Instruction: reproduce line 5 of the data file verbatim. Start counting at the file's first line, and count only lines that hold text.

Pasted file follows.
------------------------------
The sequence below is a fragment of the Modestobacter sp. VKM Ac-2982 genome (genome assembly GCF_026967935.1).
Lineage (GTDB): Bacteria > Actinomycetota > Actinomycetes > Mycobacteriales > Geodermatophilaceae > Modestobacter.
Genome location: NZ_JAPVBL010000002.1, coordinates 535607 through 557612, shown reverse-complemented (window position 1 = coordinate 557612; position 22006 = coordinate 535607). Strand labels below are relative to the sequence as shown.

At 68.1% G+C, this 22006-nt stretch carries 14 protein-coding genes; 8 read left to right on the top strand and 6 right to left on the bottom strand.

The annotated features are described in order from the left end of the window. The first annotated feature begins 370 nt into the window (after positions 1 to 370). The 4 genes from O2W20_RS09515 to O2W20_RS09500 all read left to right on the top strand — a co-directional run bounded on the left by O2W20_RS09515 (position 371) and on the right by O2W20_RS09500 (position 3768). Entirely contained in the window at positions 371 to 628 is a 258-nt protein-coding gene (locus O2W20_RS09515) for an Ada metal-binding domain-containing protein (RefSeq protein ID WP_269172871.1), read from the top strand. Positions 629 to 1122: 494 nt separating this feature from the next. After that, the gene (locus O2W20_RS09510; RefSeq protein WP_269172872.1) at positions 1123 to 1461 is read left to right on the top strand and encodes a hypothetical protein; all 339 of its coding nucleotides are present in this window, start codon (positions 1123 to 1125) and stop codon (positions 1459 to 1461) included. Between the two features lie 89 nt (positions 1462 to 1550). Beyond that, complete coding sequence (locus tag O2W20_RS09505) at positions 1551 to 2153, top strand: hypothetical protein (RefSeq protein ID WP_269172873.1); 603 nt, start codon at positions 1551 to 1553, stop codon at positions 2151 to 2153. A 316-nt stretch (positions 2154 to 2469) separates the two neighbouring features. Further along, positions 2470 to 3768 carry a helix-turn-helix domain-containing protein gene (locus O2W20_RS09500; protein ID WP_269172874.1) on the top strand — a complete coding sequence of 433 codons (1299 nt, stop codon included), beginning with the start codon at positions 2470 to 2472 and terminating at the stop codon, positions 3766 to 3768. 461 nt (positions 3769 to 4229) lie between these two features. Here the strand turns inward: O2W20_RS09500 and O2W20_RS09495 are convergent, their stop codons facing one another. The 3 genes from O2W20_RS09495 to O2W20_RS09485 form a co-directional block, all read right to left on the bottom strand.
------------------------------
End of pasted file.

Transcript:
The annotated features are described in order from the left end of the window. The first annotated feature begins 370 nt into the window (after positions 1 to 370). The 4 genes from O2W20_RS09515 to O2W20_RS09500 all read left to right on the top strand — a co-directional run bounded on the left by O2W20_RS09515 (position 371) and on the right by O2W20_RS09500 (position 3768). Entirely contained in the window at positions 371 to 628 is a 258-nt protein-coding gene (locus O2W20_RS09515) for an Ada metal-binding domain-containing protein (RefSeq protein ID WP_269172871.1), read from the top strand. Positions 629 to 1122: 494 nt separating this feature from the next. After that, the gene (locus O2W20_RS09510; RefSeq protein WP_269172872.1) at positions 1123 to 1461 is read left to right on the top strand and encodes a hypothetical protein; all 339 of its coding nucleotides are present in this window, start codon (positions 1123 to 1125) and stop codon (positions 1459 to 1461) included. Between the two features lie 89 nt (positions 1462 to 1550). Beyond that, complete coding sequence (locus tag O2W20_RS09505) at positions 1551 to 2153, top strand: hypothetical protein (RefSeq protein ID WP_269172873.1); 603 nt, start codon at positions 1551 to 1553, stop codon at positions 2151 to 2153. A 316-nt stretch (positions 2154 to 2469) separates the two neighbouring features. Further along, positions 2470 to 3768 carry a helix-turn-helix domain-containing protein gene (locus O2W20_RS09500; protein ID WP_269172874.1) on the top strand — a complete coding sequence of 433 codons (1299 nt, stop codon included), beginning with the start codon at positions 2470 to 2472 and terminating at the stop codon, positions 3766 to 3768. 461 nt (positions 3769 to 4229) lie between these two features. Here the strand turns inward: O2W20_RS09500 and O2W20_RS09495 are convergent, their stop codons facing one another. The 3 genes from O2W20_RS09495 to O2W20_RS09485 form a co-directional block, all read right to left on the bottom strand.